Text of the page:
The news portal reported that the information came from a “direct and exclusive source” familiar with the mishap. Questioned by Inside China, a Boxun editor stated that the source for the report was from inside the People’s Liberation Army (PLA) who was “reliable.” Pentagon spokesmen have not commented on the reported accident.



I would include South Korea and Taiwan in this list.

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Re: China Military Watch - Jan 11, 2011

Postby Kartik » 05 Aug 2011 23:52

Thomas Kolarek wrote:http://www.worldpoliticsreview.com/articles/9630/vietnam-india-boost-naval-ties-to-counter-china
Even as Vietnam and China continue to conduct tit-for-tat naval maneuvers in the South China Sea, Hanoi has started making direct calls for foreign involvement in the two nations' maritime territorial dispute.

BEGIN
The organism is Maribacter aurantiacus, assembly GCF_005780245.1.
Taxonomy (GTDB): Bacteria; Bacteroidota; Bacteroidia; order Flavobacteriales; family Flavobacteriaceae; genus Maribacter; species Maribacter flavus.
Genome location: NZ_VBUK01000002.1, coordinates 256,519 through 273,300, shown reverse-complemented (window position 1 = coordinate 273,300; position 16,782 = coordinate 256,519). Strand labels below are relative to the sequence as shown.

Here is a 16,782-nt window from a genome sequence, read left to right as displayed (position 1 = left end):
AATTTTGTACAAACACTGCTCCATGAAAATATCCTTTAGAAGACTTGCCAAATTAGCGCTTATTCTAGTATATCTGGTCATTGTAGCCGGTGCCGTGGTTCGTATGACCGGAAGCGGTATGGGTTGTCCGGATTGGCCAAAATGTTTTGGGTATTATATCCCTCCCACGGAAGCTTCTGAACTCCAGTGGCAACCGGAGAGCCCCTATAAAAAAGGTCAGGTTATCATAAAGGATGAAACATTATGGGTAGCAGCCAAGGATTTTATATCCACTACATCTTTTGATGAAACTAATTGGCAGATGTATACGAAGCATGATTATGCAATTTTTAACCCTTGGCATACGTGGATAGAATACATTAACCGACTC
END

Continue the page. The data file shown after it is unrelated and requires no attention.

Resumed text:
While many commentators saw this as a thinly veiled invitation to the United States, it could also be a precursor to India establishing a permanent presence in Vietnamese waters. India has apparently responded favorably to Vietnam's offer of permanent berthing rights in Na Thrang port. The move would not only add military heft to India's "Look East" policy, but is also emblematic of a larger Indian effort to counter China's activities in South Asia.

Since then the asymmetry in naval power between China and Vietnam has grown exponentially in the former's favor, while Hanoi has lost its Soviet-era security guarantees. Although Vietnam's decision to hold live naval drills in the wake of the cable-cutting incident in mid-June was seen as a show of resolve, it did little to temper ongoing Chinese surveys in disputed areas.